One of the major challenges for affiliate managers, OPMs and agencies is the scale of it all. Brands work with many affiliates. Brands sell many products and run many different promotions through their affiliate channels. Each affiliate promotes multiple merchants (usually) across numerous pieces of content on their sites.

If you start to multiply that out, you can see that there’s a whole lot of affiliate activity going on. The industry strives to develop more personal relationships with affiliates, but one can only process so much at a time. You can’t feasibly be up to date on all the details of each affiliate’s promotional methods at all times. Even if you tried to be, you’d end up spending every second of your time checking up on affiliates and have no time left to provide them with offers or recruit new ones.

At the same time, there are real considerations to make about the content that your affiliates are generating. It’s still performance marketing and you only pay for sales your affiliates generate, but that doesn’t account for the context in which you are promoted (discount language, inaccurate information, etc.). Plus, over in the US you can even be held accountable for affiliates’ misleading or deceptive practices.

So, what issues can come up with affiliates’ content? And what can brands do to stay ahead of them? In this post, we’ll discuss some of the major challenges in content compliance as well as the strategies and tools for maintaining it.

Potential issues with affiliate content

Inaccurate Details

What’s worse than being promised a great deal and then finding out it doesn’t actually exist? Whether intentionally or by accident, sometimes your offer details can be lost in translation. For example, your price or rate could be misquoted on affiliates’ pages. In other case cases, restrictions or limitations may get conveniently ignored. You might even see a phantom guarantee get invented in the copy.

This can certainly be a misleading and frustrating journey for the customer. Furthermore, in highly regulated verticals (credit and consumer finance), it may even pose risks for potential fines or other penalties.

Expired Offers or Promotions

We tend to always be looking ahead to our next big push, anticipating the sales around the corner. But sometimes the customer hasn’t quite caught up with us. For example, let’s say you ran a limited time CPA offer for a free trial through one of your affiliate networks. What happens when a prospective customer sees the offer still running on an affiliate’s blog—after the offer has expired? Much like with expired coupons, this can result in a poor customer experience.

Language that Harms Your Brand Image

How do you choose to portray your brand to customers? Does the messaging on your affiliates’ sites match up with that? Of course, affiliates have their own audience and style – so you’ll have to give them some room there. But there are certain impressions that may never want associated with your brand. For example: excessively mentioning discounts (cheapening the brand), over-reliance on pushy language (e.g. ‘Act Now!’), or other verbiage that would be inappropriate to associate with your brand.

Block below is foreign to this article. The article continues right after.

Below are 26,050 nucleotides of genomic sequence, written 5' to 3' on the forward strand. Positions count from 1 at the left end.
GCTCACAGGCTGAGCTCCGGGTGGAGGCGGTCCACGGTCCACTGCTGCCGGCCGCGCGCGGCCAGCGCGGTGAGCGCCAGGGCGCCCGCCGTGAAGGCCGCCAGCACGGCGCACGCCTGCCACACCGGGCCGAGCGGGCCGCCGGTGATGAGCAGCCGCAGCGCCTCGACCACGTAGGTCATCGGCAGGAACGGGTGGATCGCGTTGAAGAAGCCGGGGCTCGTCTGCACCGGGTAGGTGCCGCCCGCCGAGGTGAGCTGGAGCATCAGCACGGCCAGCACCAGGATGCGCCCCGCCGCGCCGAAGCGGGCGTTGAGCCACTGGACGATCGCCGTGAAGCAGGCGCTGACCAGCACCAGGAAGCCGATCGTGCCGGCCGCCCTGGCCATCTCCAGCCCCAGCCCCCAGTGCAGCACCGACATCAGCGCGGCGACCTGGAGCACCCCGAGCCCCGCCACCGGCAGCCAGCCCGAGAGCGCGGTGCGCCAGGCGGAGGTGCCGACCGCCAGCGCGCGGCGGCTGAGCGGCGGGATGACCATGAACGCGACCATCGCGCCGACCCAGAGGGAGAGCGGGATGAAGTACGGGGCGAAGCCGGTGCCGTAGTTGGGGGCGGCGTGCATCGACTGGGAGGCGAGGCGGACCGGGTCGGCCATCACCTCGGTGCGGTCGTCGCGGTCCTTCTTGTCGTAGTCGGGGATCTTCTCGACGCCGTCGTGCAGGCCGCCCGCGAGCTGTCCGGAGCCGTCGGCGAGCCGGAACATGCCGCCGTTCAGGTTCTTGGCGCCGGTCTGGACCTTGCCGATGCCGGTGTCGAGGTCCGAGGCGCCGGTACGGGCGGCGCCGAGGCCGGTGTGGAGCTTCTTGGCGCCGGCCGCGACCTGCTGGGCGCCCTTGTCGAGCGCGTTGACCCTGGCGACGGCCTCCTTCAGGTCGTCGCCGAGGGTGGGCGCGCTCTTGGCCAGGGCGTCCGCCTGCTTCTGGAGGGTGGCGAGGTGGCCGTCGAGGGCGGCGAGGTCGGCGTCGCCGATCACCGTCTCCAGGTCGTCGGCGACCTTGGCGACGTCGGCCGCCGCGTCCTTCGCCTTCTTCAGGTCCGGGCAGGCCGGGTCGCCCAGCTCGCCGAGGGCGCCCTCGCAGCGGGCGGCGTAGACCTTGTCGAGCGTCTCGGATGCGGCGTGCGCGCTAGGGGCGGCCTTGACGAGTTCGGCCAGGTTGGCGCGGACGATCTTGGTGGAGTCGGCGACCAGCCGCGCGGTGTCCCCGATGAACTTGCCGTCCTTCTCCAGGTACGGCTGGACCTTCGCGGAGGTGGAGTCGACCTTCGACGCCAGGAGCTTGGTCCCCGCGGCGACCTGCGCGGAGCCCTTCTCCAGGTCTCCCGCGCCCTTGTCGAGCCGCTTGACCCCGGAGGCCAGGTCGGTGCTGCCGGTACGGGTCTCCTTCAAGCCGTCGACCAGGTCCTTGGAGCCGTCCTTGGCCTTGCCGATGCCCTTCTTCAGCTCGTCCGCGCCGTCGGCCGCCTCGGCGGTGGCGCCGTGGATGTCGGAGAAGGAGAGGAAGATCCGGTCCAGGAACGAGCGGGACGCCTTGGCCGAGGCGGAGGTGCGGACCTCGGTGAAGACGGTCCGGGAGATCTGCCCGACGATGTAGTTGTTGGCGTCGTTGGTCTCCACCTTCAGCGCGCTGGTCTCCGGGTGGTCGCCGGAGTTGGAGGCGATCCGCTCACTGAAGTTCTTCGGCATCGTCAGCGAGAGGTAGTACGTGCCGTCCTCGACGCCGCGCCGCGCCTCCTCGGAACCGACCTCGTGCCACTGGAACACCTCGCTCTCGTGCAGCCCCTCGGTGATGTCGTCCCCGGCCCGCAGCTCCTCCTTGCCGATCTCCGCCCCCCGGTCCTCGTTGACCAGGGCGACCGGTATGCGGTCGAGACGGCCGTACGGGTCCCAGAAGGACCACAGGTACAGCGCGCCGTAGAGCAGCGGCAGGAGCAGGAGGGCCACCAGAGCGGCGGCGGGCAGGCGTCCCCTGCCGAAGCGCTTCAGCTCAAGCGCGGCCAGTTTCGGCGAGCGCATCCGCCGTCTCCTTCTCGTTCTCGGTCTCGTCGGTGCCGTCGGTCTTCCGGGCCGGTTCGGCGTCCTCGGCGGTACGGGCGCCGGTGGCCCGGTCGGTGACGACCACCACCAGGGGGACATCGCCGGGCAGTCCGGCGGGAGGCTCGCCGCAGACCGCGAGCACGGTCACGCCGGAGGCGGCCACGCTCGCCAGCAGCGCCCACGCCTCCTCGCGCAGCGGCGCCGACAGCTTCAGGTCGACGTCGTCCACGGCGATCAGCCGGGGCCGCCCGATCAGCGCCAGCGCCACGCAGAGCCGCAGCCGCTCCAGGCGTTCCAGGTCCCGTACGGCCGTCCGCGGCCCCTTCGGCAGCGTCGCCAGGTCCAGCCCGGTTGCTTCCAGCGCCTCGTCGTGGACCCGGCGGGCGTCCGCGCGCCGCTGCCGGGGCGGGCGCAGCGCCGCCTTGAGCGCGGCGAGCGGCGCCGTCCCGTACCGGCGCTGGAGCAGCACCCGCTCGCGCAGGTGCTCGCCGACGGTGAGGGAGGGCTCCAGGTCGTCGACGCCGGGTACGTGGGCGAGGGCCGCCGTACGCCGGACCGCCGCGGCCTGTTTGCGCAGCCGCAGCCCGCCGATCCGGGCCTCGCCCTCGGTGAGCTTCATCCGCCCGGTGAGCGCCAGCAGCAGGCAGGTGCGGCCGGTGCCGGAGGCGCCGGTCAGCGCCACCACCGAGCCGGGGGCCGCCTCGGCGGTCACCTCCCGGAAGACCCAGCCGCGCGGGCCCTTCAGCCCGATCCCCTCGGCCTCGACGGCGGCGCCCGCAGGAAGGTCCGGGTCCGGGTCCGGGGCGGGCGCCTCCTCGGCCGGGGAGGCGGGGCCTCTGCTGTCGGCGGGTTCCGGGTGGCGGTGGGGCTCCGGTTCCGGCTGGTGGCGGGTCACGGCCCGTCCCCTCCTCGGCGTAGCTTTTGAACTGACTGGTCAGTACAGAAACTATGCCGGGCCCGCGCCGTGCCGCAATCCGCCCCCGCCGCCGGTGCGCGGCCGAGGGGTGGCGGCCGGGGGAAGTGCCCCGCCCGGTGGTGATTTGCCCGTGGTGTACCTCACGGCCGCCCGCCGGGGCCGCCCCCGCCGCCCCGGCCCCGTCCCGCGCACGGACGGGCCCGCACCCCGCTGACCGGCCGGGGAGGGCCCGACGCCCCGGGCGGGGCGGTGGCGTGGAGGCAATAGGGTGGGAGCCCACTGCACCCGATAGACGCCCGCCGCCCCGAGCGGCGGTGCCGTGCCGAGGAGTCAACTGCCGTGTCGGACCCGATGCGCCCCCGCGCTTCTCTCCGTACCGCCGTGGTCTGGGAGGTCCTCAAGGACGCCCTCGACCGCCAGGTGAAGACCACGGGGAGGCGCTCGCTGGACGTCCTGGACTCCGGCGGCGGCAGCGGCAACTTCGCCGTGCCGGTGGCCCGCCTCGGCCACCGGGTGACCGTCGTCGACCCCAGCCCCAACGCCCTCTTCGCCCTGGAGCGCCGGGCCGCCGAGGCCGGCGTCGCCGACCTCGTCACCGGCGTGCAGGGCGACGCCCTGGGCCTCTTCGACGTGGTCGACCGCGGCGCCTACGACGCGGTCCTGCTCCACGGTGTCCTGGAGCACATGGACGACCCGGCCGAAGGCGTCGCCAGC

Lack of Affiliate Disclosure

As rules and regulations for proper affiliate disclosure continue to develop, this will also become more of an issue. In cases where affiliates aren’t making the necessary disclosures, it will be incumbent on brands to guide them towards compliance.

Strategies & tools to maintain compliance

The issues we outlined are complex, so there isn’t exactly a silver bullet solution. Nonetheless, there are some ways to make it more feasible.

Concentrate Primarily on Your Top Affiliates

Sometimes it’s most practical to focus on the bulk of the problem instead of the minutia. While I would never advocate ignoring an aspect of compliance, the sheer scale of affiliate marketing may make it unrealistic for a single affiliate manager to check every last corner for potential compliance red flags.

By regularly checking in on content from your top 10-20 affiliates, you can probably stay ahead of the vast majority of issues. A long-tail affiliate can certainly still cause harm to your brand image – but the overall effects will probably be much lower.

Depending on what types of affiliates you have, you might even be able to deploy this strategy by simply partitioning off your top affiliates in a special section of your RSS reader.

Conduct Periodic Audits that Go into Greater Depth

If you’re still concerned about affiliates outside of your top tier, it may help to supplement your regular check-ins with a set of more comprehensive audits. In these audits, you could examine several relevant posts from each affiliate.

Using Google’s site operator ( along with your brand name, you can identify relevant affiliate content rather quickly. Furthermore, by adding in key phrases that might be of concern, you can start to flag content issues that matter to you. For example, searching for {[your brand] AND guarantee AND} could reveal false guarantees promised by a particular affiliate.

Set Up Alerts

Google Alerts is the most basic option that comes to mind. However, considering the recent problems that some users have been experiencing, it may not be the most effective. If you’re keen on a similar service, TalkWalker Alerts seems to have gained some traction of late. By combining the site operator with the OR operator, you can filter to only be alerted about known affiliate sites.

Alternatively, you might also consider writing and bookmarking some more complex Google queries, writing some rules with Yahoo Pipes, or even using IFTTT to splice together your Feedly with an alerting mechanism.